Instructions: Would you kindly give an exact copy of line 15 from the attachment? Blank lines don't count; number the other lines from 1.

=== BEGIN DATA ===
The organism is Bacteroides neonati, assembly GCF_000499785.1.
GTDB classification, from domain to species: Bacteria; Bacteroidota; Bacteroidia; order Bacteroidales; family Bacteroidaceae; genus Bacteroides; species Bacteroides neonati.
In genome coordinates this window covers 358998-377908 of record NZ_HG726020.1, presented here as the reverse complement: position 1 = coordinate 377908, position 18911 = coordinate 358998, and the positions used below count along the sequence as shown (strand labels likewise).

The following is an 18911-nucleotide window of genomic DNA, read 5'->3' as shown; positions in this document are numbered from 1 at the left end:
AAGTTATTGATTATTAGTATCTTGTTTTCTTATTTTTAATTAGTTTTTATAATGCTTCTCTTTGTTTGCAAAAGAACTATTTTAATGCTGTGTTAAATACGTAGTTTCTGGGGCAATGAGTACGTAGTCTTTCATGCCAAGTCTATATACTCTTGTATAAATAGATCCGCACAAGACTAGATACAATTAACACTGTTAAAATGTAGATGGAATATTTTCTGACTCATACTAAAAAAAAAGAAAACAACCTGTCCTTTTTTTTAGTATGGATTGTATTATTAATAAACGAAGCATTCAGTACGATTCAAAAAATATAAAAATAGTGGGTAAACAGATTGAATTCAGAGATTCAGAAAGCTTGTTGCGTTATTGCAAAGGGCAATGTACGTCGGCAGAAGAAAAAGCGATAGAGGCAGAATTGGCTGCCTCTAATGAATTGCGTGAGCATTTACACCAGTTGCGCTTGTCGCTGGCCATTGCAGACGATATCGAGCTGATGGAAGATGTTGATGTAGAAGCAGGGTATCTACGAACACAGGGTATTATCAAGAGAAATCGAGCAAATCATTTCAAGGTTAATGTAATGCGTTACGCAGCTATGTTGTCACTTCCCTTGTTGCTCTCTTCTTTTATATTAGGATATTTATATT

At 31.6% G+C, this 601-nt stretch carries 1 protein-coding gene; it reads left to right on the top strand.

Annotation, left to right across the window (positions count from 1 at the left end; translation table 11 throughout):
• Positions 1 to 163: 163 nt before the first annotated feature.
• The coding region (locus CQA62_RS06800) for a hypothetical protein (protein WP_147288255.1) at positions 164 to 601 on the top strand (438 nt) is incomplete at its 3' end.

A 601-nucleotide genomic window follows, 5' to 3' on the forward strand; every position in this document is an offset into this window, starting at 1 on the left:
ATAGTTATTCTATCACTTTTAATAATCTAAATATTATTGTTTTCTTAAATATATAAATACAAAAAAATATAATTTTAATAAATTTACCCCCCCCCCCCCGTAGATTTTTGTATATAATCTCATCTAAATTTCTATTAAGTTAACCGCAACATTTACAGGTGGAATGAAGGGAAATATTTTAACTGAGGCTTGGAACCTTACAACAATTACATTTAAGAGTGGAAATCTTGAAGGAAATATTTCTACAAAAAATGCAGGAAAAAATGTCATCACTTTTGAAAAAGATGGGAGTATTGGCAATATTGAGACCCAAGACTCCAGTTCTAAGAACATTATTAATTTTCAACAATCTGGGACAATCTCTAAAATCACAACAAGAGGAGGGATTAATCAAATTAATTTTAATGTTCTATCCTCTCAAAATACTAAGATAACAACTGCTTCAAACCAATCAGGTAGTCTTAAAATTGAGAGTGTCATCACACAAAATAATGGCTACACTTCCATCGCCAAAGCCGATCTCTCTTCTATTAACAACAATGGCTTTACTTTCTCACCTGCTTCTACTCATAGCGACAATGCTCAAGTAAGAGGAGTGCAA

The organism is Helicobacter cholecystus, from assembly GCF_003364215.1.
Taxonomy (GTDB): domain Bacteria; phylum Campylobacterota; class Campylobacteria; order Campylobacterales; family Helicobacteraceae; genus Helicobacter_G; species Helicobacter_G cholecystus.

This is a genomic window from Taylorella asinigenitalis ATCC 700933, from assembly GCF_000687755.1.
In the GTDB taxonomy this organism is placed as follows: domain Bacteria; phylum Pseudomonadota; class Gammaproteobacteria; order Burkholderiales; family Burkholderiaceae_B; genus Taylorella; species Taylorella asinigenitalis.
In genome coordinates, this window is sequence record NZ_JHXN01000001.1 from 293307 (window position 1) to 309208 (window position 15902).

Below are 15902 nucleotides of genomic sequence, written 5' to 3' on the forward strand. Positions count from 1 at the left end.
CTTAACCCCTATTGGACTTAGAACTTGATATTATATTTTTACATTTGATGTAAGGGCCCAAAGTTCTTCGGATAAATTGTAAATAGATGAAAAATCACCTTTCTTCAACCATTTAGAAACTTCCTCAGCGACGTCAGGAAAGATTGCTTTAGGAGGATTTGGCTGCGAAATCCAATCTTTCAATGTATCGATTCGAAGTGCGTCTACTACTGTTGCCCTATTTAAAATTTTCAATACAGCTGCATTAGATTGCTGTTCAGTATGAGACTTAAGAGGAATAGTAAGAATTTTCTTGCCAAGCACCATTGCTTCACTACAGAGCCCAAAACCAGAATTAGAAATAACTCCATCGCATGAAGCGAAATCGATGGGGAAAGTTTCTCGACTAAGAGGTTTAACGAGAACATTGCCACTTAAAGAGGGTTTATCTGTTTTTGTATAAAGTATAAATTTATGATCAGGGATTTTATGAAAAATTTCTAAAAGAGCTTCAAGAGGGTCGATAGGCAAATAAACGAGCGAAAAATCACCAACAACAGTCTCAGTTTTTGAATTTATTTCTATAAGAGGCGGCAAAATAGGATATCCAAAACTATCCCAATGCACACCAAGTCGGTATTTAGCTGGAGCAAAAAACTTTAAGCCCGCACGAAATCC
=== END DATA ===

In the GTDB taxonomy this organism is placed as follows: domain Bacteria; phylum Pseudomonadota; class Gammaproteobacteria; order Burkholderiales; family Burkholderiaceae_B; genus Taylorella; species Taylorella asinigenitalis.